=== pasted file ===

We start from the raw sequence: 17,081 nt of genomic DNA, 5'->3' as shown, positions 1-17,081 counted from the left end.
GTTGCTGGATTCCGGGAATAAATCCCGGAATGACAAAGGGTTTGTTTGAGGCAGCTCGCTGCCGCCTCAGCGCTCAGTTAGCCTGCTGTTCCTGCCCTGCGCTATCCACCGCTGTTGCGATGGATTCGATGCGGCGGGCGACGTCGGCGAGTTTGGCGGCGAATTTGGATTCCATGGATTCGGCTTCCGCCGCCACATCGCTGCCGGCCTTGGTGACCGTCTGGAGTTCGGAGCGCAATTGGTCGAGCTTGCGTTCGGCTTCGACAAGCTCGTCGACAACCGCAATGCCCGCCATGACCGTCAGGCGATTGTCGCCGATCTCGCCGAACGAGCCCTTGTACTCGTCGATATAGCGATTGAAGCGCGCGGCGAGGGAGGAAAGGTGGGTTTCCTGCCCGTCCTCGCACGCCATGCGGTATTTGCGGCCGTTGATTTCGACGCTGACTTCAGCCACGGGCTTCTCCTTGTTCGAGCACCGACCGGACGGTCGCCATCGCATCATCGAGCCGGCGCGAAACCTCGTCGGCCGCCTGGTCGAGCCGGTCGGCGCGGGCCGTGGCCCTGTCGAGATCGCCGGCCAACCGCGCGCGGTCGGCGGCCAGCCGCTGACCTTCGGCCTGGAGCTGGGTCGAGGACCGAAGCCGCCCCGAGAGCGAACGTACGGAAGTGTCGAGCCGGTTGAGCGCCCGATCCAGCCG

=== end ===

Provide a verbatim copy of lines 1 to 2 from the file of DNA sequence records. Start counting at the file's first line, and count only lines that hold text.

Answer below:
We start from the raw sequence: 17,081 nt of genomic DNA, 5'->3' as shown, positions 1-17,081 counted from the left end.
GTTGCTGGATTCCGGGAATAAATCCCGGAATGACAAAGGGTTTGTTTGAGGCAGCTCGCTGCCGCCTCAGCGCTCAGTTAGCCTGCTGTTCCTGCCCTGCGCTATCCACCGCTGTTGCGATGGATTCGATGCGGCGGGCGACGTCGGCGAGTTTGGCGGCGAATTTGGATTCCATGGATTCGGCTTCCGCCGCCACATCGCTGCCGGCCTTGGTGACCGTCTGGAGTTCGGAGCGCAATTGGTCGAGCTTGCGTTCGGCTTCGACAAGCTCGTCGACAACCGCAATGCCCGCCATGACCGTCAGGCGATTGTCGCCGATCTCGCCGAACGAGCCCTTGTACTCGTCGATATAGCGATTGAAGCGCGCGGCGAGGGAGGAAAGGTGGGTTTCCTGCCCGTCCTCGCACGCCATGCGGTATTTGCGGCCGTTGATTTCGACGCTGACTTCAGCCACGGGCTTCTCCTTGTTCGAGCACCGACCGGACGGTCGCCATCGCATCATCGAGCCGGCGCGAAACCTCGTCGGCCGCCTGGTCGAGCCGGTCGGCGCGGGCCGTGGCCCTGTCGAGATCGCCGGCCAACCGCGCGCGGTCGGCGGCCAGCCGCTGACCTTCGGCCTGGAGCTGGGTCGAGGACCGAAGCCGCCCCGAGAGCGAACGTACGGAAGTGTCGAGCCGGTTGAGCGCCCGATCCAGCCG